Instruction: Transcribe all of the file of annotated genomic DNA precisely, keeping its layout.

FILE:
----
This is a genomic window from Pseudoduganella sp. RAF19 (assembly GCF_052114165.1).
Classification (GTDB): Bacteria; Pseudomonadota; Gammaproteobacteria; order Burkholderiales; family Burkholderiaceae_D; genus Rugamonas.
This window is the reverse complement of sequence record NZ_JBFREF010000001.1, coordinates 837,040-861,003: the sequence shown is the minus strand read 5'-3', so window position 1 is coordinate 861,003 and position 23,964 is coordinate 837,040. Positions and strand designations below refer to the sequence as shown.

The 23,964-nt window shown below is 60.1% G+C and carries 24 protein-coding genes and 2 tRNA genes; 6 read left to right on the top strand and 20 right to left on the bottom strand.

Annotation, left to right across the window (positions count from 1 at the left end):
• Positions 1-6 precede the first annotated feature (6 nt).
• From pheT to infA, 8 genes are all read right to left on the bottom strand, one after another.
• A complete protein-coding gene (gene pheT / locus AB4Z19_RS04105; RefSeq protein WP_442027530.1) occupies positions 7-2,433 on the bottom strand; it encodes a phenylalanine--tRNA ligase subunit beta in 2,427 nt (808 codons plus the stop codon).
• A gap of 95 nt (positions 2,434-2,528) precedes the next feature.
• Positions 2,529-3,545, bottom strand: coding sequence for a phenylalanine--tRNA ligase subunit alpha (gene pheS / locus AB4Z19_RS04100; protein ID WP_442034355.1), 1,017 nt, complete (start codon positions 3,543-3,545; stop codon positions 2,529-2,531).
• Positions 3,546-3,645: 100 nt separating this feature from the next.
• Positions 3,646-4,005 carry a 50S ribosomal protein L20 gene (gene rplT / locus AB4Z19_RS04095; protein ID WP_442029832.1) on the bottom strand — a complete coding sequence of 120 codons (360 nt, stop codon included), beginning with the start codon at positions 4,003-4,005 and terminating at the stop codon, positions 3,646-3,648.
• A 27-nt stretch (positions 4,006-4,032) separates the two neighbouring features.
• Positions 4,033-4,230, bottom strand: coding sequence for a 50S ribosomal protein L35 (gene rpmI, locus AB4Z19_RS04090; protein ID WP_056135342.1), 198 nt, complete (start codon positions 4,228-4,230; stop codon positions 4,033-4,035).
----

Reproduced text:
This is a genomic window from Pseudoduganella sp. RAF19 (assembly GCF_052114165.1).
Classification (GTDB): Bacteria; Pseudomonadota; Gammaproteobacteria; order Burkholderiales; family Burkholderiaceae_D; genus Rugamonas.
This window is the reverse complement of sequence record NZ_JBFREF010000001.1, coordinates 837,040-861,003: the sequence shown is the minus strand read 5'-3', so window position 1 is coordinate 861,003 and position 23,964 is coordinate 837,040. Positions and strand designations below refer to the sequence as shown.

The 23,964-nt window shown below is 60.1% G+C and carries 24 protein-coding genes and 2 tRNA genes; 6 read left to right on the top strand and 20 right to left on the bottom strand.

Annotation, left to right across the window (positions count from 1 at the left end):
• Positions 1-6 precede the first annotated feature (6 nt).
• From pheT to infA, 8 genes are all read right to left on the bottom strand, one after another.
• A complete protein-coding gene (gene pheT / locus AB4Z19_RS04105; RefSeq protein WP_442027530.1) occupies positions 7-2,433 on the bottom strand; it encodes a phenylalanine--tRNA ligase subunit beta in 2,427 nt (808 codons plus the stop codon).
• A gap of 95 nt (positions 2,434-2,528) precedes the next feature.
• Positions 2,529-3,545, bottom strand: coding sequence for a phenylalanine--tRNA ligase subunit alpha (gene pheS / locus AB4Z19_RS04100; protein ID WP_442034355.1), 1,017 nt, complete (start codon positions 3,543-3,545; stop codon positions 2,529-2,531).
• Positions 3,546-3,645: 100 nt separating this feature from the next.
• Positions 3,646-4,005 carry a 50S ribosomal protein L20 gene (gene rplT / locus AB4Z19_RS04095; protein ID WP_442029832.1) on the bottom strand — a complete coding sequence of 120 codons (360 nt, stop codon included), beginning with the start codon at positions 4,003-4,005 and terminating at the stop codon, positions 3,646-3,648.
• A 27-nt stretch (positions 4,006-4,032) separates the two neighbouring features.
• Positions 4,033-4,230, bottom strand: coding sequence for a 50S ribosomal protein L35 (gene rpmI, locus AB4Z19_RS04090; protein ID WP_056135342.1), 198 nt, complete (start codon positions 4,228-4,230; stop codon positions 4,033-4,035).